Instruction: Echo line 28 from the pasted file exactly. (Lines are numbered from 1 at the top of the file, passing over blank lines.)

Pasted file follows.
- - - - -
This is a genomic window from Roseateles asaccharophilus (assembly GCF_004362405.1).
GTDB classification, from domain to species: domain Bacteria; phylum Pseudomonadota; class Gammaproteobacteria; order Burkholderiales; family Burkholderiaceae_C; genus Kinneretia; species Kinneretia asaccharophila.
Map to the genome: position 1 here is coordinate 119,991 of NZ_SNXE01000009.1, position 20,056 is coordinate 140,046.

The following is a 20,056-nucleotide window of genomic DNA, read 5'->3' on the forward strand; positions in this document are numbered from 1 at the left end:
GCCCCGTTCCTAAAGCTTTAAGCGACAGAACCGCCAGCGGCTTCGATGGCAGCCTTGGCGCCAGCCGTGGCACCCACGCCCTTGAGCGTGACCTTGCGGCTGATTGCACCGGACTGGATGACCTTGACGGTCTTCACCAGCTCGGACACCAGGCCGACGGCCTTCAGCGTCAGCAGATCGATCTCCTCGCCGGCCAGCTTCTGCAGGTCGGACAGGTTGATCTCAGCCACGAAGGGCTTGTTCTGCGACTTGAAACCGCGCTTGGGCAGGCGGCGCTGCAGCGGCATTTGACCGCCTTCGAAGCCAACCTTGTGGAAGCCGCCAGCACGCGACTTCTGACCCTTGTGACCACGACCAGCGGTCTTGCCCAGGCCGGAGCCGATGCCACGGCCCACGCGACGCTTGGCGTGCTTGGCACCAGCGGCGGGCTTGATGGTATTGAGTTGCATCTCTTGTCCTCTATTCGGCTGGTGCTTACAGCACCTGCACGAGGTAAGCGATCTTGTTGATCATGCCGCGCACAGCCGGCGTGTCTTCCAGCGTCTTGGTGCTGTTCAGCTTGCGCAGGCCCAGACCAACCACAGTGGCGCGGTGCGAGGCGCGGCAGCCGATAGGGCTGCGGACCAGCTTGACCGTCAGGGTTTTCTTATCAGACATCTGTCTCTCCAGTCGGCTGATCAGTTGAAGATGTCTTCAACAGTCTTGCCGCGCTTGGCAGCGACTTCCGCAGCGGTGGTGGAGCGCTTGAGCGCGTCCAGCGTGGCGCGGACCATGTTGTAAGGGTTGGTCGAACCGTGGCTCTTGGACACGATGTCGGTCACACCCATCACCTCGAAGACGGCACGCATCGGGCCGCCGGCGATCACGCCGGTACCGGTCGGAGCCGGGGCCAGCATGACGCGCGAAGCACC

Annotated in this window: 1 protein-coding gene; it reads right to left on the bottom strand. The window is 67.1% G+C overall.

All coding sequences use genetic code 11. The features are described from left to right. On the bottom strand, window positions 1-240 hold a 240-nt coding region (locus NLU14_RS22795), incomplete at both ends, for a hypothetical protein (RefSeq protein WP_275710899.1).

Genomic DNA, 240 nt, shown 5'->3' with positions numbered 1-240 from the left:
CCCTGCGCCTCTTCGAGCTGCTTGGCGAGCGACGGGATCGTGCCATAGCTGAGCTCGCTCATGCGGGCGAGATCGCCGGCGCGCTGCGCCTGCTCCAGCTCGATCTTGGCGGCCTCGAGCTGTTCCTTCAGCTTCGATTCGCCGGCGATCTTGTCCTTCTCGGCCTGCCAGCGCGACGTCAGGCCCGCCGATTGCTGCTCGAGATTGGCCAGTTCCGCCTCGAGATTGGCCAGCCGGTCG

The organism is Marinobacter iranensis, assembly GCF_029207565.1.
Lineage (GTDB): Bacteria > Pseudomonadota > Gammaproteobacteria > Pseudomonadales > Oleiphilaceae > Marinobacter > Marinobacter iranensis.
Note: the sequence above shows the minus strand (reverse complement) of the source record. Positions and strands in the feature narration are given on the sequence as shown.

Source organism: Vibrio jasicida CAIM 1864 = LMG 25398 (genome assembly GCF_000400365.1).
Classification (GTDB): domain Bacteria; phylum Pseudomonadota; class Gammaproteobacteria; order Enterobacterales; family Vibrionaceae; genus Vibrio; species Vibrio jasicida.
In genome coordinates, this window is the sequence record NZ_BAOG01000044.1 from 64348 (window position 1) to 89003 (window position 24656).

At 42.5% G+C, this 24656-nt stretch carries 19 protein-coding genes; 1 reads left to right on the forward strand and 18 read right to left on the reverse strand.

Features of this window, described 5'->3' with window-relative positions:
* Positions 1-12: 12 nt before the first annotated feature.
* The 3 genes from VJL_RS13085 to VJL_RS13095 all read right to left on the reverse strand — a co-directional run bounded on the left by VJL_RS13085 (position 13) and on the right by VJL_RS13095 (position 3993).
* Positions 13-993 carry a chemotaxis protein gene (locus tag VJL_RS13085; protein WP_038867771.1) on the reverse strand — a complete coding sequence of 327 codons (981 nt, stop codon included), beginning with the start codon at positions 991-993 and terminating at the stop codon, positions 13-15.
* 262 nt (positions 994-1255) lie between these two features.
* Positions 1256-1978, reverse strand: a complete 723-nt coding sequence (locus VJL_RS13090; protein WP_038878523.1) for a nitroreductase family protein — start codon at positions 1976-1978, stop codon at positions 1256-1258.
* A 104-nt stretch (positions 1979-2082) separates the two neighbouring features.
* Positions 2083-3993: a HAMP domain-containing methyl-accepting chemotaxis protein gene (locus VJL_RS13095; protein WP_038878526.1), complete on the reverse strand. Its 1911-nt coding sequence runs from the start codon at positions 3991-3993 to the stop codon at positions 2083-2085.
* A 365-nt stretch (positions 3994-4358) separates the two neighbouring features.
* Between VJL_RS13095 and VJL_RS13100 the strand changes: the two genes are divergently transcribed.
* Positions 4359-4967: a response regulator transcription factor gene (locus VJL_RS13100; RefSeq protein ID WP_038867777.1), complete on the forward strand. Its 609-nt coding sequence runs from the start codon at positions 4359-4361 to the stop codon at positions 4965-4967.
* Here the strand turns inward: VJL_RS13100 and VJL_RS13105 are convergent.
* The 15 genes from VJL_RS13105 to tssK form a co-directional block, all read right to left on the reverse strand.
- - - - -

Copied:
* Here the strand turns inward: VJL_RS13100 and VJL_RS13105 are convergent.